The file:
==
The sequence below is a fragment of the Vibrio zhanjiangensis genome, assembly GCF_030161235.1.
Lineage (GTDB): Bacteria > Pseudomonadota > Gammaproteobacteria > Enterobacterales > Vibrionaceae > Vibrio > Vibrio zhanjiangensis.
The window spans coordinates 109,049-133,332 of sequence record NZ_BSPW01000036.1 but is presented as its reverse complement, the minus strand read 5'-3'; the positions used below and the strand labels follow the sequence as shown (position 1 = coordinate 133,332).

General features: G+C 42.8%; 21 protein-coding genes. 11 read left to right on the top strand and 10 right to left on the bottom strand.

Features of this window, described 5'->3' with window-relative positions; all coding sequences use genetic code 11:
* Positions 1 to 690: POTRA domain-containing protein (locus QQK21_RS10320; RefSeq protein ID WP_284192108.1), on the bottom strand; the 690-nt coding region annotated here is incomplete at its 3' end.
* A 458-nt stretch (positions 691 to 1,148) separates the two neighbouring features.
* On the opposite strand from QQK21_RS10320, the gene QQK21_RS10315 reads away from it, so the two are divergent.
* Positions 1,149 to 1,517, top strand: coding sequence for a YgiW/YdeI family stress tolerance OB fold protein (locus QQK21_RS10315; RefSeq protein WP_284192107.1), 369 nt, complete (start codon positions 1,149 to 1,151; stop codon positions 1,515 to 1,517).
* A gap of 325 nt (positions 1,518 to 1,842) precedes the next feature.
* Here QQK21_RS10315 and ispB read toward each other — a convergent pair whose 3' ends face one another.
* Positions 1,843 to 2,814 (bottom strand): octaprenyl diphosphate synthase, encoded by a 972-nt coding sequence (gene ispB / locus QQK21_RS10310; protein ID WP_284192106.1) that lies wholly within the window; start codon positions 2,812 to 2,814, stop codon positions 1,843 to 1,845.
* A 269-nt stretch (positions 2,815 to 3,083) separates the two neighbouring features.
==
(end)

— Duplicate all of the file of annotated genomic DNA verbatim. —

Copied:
The sequence below is a fragment of the Vibrio zhanjiangensis genome, assembly GCF_030161235.1.
Lineage (GTDB): Bacteria > Pseudomonadota > Gammaproteobacteria > Enterobacterales > Vibrionaceae > Vibrio > Vibrio zhanjiangensis.
The window spans coordinates 109,049-133,332 of sequence record NZ_BSPW01000036.1 but is presented as its reverse complement, the minus strand read 5'-3'; the positions used below and the strand labels follow the sequence as shown (position 1 = coordinate 133,332).

General features: G+C 42.8%; 21 protein-coding genes. 11 read left to right on the top strand and 10 right to left on the bottom strand.

Features of this window, described 5'->3' with window-relative positions; all coding sequences use genetic code 11:
* Positions 1 to 690: POTRA domain-containing protein (locus QQK21_RS10320; RefSeq protein ID WP_284192108.1), on the bottom strand; the 690-nt coding region annotated here is incomplete at its 3' end.
* A 458-nt stretch (positions 691 to 1,148) separates the two neighbouring features.
* On the opposite strand from QQK21_RS10320, the gene QQK21_RS10315 reads away from it, so the two are divergent.
* Positions 1,149 to 1,517, top strand: coding sequence for a YgiW/YdeI family stress tolerance OB fold protein (locus QQK21_RS10315; RefSeq protein WP_284192107.1), 369 nt, complete (start codon positions 1,149 to 1,151; stop codon positions 1,515 to 1,517).
* A gap of 325 nt (positions 1,518 to 1,842) precedes the next feature.
* Here QQK21_RS10315 and ispB read toward each other — a convergent pair whose 3' ends face one another.
* Positions 1,843 to 2,814 (bottom strand): octaprenyl diphosphate synthase, encoded by a 972-nt coding sequence (gene ispB / locus QQK21_RS10310; protein ID WP_284192106.1) that lies wholly within the window; start codon positions 2,812 to 2,814, stop codon positions 1,843 to 1,845.
* A 269-nt stretch (positions 2,815 to 3,083) separates the two neighbouring features.